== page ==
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Five BAS Errors And Ways To Avoid Them

If you are a business owner, you are surely familiar with the process of preparing and lodging Business Activity Statements (BAS). When you prepare activity statements, do you think of it as a mere obligation you need to fulfill? If you do not have keen eyes on preparing these statements, you will have the tendency to open your doors to mistakes. Here are the common errors you need to avoid when preparing your activity statements.

1. Do not change your PAYG Income Tax Instalment unless you are advised by your bookkeeper or accountant

You might be having a notion that the ATO calculates your income tax amount in real-time, but they are working about one to two years behind. The path your business takes can also affect your income tax amount. If your business shrinks or grows, the first step you may take is to change or vary your income tax instalment amount. Before you vary your income tax amount, make sure you check with your accountant or bookkeeper. You can pay for fines and penalties for doing this.

2. Remember to lodge by the deadline

As a business owner, you need to take note of the important lodgement dates. For BAS, you need to lodge on the 28th day of the month and 28 February for the December quarter. You will get an extra month to lodge if you choose to lodge via a registered BAS agent. Be careful with late lodgement because the ATO will fine you $180 for each month that the BAS is lodged late. You can be fined for a maximum of five months.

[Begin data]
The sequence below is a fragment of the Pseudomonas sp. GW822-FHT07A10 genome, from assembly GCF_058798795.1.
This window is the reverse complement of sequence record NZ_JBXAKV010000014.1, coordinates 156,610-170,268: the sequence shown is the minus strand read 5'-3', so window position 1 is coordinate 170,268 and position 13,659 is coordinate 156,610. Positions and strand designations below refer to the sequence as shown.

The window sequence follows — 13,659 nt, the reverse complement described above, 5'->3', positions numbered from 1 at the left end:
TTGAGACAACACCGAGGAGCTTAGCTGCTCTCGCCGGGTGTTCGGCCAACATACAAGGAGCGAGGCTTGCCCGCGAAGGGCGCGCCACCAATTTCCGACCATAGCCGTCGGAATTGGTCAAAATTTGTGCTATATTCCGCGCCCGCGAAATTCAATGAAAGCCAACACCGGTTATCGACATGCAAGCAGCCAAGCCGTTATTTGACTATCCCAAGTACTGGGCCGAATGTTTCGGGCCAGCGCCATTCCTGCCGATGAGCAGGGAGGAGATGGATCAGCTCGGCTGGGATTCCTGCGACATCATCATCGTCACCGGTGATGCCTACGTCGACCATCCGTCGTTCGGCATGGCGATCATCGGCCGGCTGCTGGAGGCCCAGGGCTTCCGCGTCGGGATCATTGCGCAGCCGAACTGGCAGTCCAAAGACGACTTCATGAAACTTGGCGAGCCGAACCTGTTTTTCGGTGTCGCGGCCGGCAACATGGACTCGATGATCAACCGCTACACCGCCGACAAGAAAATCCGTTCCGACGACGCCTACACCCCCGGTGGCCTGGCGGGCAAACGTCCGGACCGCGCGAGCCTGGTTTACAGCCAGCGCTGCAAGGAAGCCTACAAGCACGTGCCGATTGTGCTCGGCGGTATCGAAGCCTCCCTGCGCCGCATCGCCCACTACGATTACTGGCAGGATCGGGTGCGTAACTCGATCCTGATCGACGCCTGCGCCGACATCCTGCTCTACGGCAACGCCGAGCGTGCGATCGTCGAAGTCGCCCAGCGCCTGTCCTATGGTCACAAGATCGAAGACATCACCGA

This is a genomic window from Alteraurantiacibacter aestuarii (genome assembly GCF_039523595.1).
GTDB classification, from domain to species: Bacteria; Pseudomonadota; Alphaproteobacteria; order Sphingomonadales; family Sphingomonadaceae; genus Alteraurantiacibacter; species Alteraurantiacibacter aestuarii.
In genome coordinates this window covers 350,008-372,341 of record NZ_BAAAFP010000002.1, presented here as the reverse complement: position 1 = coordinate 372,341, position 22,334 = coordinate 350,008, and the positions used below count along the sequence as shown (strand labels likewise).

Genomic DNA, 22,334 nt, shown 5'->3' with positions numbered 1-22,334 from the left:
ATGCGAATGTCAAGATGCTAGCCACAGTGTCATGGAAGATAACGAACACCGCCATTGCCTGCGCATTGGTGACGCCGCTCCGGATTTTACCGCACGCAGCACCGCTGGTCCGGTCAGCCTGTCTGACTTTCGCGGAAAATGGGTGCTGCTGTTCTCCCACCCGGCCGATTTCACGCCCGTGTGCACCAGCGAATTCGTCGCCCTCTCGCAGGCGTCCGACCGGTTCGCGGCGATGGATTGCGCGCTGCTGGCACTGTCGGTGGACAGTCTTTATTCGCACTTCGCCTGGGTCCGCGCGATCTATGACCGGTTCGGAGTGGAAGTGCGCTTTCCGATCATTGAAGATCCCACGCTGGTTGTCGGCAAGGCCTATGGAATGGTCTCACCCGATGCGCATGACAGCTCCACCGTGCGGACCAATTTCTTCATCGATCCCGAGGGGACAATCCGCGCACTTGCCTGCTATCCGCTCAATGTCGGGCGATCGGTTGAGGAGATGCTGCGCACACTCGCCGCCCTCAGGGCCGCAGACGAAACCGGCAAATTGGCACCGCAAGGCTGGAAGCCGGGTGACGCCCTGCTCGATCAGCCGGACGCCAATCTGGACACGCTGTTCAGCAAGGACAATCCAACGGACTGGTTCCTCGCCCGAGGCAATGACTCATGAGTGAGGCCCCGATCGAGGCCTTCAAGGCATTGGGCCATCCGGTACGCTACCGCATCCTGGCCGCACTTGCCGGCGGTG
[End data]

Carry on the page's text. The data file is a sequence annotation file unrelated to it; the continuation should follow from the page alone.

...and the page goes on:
3. Not reconciling your GST and PAYG back to the balance sheet

There are instances when you need to make changes to a transaction or tax rate but when a BAS has already been lodged, the changes will not reflect on the reports. You can only identify alterations if you compare quarterly reports to the balance sheet accounts. You need to engage the services of your accountant or bookkeeper to reconcile PAYG and GST.

4. Failing to identify whether your accounts should be on the cash or accrual basis

Once you register for GST with the ATO, you need to know whether you will be using the cash or accrual accounting method. In theory, a turnover of less than $2 million should select the cash method, but this may not always be the best option. For small businesses, the accrual method is the right choice to consider because it can assist with cash flow.

Tamara Deterding

Written by : Tamara Deterding

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